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  • Writer's pictureDr Becca Leung

Could intermittent fasting be a healthier way to feed dogs?

As veterinary nutritionists, we often get asked, “how often should I feed my dog?”. In the past, we’ve not had much more sound advice other than to answer, “do what works best for your dog”. However, research is slowly bringing into light a new, and perhaps more interesting way to ask the same question: “how long should I fast my dog?”

Intermittent fasting (IF) is not a new concept for humans. Its origins are rooted in cultural and religious practices that stem from ancient times. More recently though, IF has become somewhat trendy, mainly as forms of weight-loss programs; you may have heard of some of them: the 16:8 (where you eat within an 8-hour window) or the 5:2 (where you limit your meals during two days a week). No matter the different names, the primary idea of IF is to modify the timings of meals to extend the fasting period. It's a pretty big topic, so what we won’t cover in this article is how the food you eat between fasting periods affects your metabolism. Stay tuned for that, including a more in-depth discussion about ketogenic diets! For today, we’ll stick to talking about the general, overarching concept of intermittent fasting.

The use of IF for weight loss is the most commonly described, and there is good evidence in humans and rodent models of its effect on reducing fasting blood glucose and insulin levels, decreasing markers of inflammation and improving cardiac and cognitive function following injury (1). In dogs, IF is significantly less explored compared to human. However, it’s perhaps an even more interesting idea in this species, compared with humans. Although we must be careful not to weigh too heavily on ancestry, as after all, dogs are not wolves and have undergone thousands of years of domestication (2–4); it is interesting to ponder how different the feeding routines of a typical dog can be from wolves. The feeding behaviour of wolves entails the periodic killing and feasting on large prey, which is followed by a period of fasting. In Yellowstone National Park, packs of grey wolves have been reported to kill and consume an elk every 2 – 3 days (5). In contrast, the domesticated dog is commonly fed on average twice daily. So it’s worthwhile considering whether the domestic dog would benefit from a more ancestral type of feeding regimen.

How much evidence do we have that extending the fasting period is healthier for dogs? The short answer is very little. There are a few studies that have examined the effects of food restriction on disease development, lifespan, and performance in dogs (6–8). However, it’s hard to decouple the effects of intermittent fasting from caloric restriction. They can go hand-in-hand, where you end up eating less calories when you’re undergoing an IF program, so it’s hard to know which one had the positive effect.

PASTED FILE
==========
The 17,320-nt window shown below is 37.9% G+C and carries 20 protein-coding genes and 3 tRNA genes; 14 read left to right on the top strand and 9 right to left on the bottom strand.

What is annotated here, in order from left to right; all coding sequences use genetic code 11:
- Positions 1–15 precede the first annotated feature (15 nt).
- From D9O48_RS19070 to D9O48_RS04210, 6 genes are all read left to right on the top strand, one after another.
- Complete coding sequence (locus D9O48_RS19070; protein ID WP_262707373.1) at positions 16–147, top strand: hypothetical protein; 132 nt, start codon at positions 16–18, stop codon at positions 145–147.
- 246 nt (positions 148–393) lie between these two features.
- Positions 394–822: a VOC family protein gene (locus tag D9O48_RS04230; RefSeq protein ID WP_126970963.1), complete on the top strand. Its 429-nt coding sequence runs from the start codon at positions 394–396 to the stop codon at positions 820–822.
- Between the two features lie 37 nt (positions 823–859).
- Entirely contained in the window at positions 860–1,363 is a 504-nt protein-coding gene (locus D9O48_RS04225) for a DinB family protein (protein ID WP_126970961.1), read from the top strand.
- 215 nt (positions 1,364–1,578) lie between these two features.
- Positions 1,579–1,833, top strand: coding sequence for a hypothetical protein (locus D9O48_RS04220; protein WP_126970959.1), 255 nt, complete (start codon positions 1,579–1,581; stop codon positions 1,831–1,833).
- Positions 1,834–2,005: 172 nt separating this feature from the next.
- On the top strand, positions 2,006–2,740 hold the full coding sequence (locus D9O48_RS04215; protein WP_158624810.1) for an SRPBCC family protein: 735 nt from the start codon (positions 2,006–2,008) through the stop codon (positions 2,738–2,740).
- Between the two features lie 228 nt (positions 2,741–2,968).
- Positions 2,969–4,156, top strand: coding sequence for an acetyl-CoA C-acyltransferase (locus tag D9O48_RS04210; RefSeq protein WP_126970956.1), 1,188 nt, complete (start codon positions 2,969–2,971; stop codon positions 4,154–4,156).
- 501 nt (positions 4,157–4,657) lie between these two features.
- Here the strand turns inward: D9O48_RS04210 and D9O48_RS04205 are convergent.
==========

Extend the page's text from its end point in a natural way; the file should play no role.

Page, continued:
Even in my own study where we tried to keep body weight the same in the dogs, there was some weight loss. We found that feeding a higher fat diet was needed to reduce the amount of weight lost (9). We were also concerned that prolonged fasting could lead to a suppression of immune system, but we did not find that in the dogs that were fasted up to 48 hours.

Finally, in 2022, a publication from the Dog Aging Project team indicated that dogs who were reportedly fed once-a-day by their owners were less likely to have gastrointestinal, oral, orthopaedic, kidney, urinary and other health conditions compared to dogs fed more frequently (10). While super interesting as this study had a big data set, it doesn’t show definitively that there is a health benefit to fasting; the researchers couldn’t distinguish whether the dogs who ate less frequently were also eating less calories. Or whether dogs with illness actually needed more frequent feeding.

With all of that in mind, we are still in the early phase of understanding if intermittent fasting could improve the health of dogs. For cats, we’re even farther behind in the research! So where does that leave us today, then? For the average, healthy dog, if you are interested in IF, you can try to slowly transition down to feeding once-a-day. Evidence suggests that this can reduce overall caloric intake and promote a healthy weight.

However, it’s important to remember that IF is not suitable for all dogs, such as in any situation where there is a struggle to maintain weight or muscle mass due to disease (or in senior animals). It’s also been reported that thirst cues are reduced in humans when they eat less meals (11,12). So, in cases where maintaining hydration is important, such as with chronic kidney disease, IF is not a suitable feeding regime. Some dogs also can develop bilious vomiting if left with an empty stomach for too long. Finally, we do not recommend IF for puppies as they have a higher metabolism and are growing, and so need a steady intake of food.

Still so much to explore and research in the area of intermittent fasting in dogs (and cats) - we’ll keep you updated as the science evolves!


1. Lee JH, et al. Intermittent fasting: Physiological implications (2020)

2. Vila C, et al. Phylogenetic relationships of the domestic dog (1999)

4. Axelsson E, et al. The genomic signature of dog domestication (2013)

5. Stahler DR, et al. Foraging and Feeding Ecology of the Gray Wolf (2006)

6. Kealy RD, et al. Five-year longitudinal study of dogs. (1997)

8. Hill RC, et al. Effect of mild restriction Greyhounds (2005)

9. Leung YB, et al. Metabolic and immunological effects of intermittent fasting (2020)

10. Bray EE, et al. Once-daily feeding (2022)

11. McKiernan F, et al. Relationships between human thirst (2008)

12. de Castro JM. A microregulatory analysis of spontaneous fluid intake (1988)

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